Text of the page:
Calculating distances using lat-long coordinates

Author: Elspeth Ready
Date: 2016/01/19

These functions can be used to calculate the great circle distance (i.e., the shortest distance across a sphere) between points on the Earth. Function distance calculates the distance (to the nearest meter) between two points from latitude and longitude points in decimal degrees (not minutes/seconds). Function distmat takes a vector of place names with associated vectors of decimal degree latitudes and longitudes, and returns a matrix with the distance between all of the points. This is very useful for using distance as a predictor of ties in a network, for example.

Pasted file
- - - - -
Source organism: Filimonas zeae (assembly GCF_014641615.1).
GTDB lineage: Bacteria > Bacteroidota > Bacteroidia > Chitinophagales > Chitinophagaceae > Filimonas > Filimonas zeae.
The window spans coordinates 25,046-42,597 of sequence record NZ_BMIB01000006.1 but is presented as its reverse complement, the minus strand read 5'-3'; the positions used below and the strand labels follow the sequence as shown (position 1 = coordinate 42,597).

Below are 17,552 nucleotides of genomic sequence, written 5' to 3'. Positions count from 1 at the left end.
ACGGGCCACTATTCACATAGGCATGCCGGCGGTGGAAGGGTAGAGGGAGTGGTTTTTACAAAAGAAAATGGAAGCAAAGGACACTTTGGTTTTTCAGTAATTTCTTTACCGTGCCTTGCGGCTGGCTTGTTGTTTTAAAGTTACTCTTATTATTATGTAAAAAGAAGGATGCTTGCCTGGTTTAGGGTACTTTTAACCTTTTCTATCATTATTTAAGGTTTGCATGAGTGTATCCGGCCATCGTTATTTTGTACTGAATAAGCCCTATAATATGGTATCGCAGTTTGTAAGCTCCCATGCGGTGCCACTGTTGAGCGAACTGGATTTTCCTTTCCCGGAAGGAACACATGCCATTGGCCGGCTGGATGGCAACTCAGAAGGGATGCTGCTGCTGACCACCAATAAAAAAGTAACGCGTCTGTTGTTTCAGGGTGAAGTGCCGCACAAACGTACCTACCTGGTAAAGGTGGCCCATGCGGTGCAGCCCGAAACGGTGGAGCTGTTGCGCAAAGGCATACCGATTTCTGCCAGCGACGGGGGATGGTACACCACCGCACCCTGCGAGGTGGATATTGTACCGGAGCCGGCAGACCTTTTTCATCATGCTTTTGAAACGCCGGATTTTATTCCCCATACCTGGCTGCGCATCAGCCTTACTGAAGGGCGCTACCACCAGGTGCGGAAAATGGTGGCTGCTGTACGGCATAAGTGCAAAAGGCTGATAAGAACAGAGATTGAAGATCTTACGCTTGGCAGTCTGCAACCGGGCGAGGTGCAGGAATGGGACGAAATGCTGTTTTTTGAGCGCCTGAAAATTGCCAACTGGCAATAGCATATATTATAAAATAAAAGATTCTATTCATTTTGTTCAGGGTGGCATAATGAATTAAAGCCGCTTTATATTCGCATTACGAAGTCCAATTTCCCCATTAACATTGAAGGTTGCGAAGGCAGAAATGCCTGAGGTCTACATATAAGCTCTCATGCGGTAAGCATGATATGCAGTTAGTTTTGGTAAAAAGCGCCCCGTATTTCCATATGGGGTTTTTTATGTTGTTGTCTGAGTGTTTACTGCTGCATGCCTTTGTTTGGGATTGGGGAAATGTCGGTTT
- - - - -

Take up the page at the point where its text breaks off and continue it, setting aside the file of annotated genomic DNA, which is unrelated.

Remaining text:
Disclaimer: The distance calculations here do not account for altitude, so user beware! Also, somewhat different formulae may be more appropriate for different applications.


distance <- function(lat1, lon1, lat2, lon2) {
  radlat1 = pi * lat1/180
  radlat2 = pi * lat2/180
  radlon1 = pi * lon1/180
  radlon2 = pi * lon2/180
  theta = lon1-lon2
  radtheta = pi * theta/180
  dist = sin(radlat1) * sin(radlat2) + cos(radlat1) * cos(radlat2) * cos(radtheta)
  dist = acos(pmin(dist, 1))
  dist = dist * 180/pi
  dist = dist * 60 * 1.1515 * 1609.344
  dist = round(dist, 0)
  return(dist)
}

distmat <- function(placenames, lats, lons) {
  proxmat <- matrix(nrow=length(placenames), ncol=length(placenames))
  colnames(proxmat) <-  rownames(proxmat) <- placenames
  for (i in 1:length(placenames)) {
      for (j in 1:length(placenames)) {
        lat1 <- lats[i]
        lon1 <- lons[i]
        lat2 <- lats[j]
        lon2 <- lons[j]
        proxmat[i,j] <- distance(lat1, lon1, lat2, lon2)
    }
  }
  return(proxmat)
}